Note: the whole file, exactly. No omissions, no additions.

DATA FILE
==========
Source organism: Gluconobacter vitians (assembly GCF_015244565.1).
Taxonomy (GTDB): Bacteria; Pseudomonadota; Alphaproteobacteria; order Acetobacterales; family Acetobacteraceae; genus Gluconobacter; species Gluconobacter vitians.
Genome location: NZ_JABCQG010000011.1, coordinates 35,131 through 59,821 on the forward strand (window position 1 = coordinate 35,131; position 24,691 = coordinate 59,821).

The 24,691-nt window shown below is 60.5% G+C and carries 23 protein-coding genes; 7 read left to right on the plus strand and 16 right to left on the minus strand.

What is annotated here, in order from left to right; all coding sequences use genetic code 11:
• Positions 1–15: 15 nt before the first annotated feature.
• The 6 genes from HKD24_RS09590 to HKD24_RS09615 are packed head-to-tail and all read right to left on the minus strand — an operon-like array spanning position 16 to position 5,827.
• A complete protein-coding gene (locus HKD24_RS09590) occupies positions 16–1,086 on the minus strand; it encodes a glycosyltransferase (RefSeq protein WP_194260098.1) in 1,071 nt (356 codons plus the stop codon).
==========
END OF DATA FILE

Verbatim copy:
Source organism: Gluconobacter vitians (assembly GCF_015244565.1).
Taxonomy (GTDB): Bacteria; Pseudomonadota; Alphaproteobacteria; order Acetobacterales; family Acetobacteraceae; genus Gluconobacter; species Gluconobacter vitians.
Genome location: NZ_JABCQG010000011.1, coordinates 35,131 through 59,821 on the forward strand (window position 1 = coordinate 35,131; position 24,691 = coordinate 59,821).

The 24,691-nt window shown below is 60.5% G+C and carries 23 protein-coding genes; 7 read left to right on the plus strand and 16 right to left on the minus strand.

What is annotated here, in order from left to right; all coding sequences use genetic code 11:
• Positions 1–15: 15 nt before the first annotated feature.
• The 6 genes from HKD24_RS09590 to HKD24_RS09615 are packed head-to-tail and all read right to left on the minus strand — an operon-like array spanning position 16 to position 5,827.
• A complete protein-coding gene (locus HKD24_RS09590) occupies positions 16–1,086 on the minus strand; it encodes a glycosyltransferase (RefSeq protein WP_194260098.1) in 1,071 nt (356 codons plus the stop codon).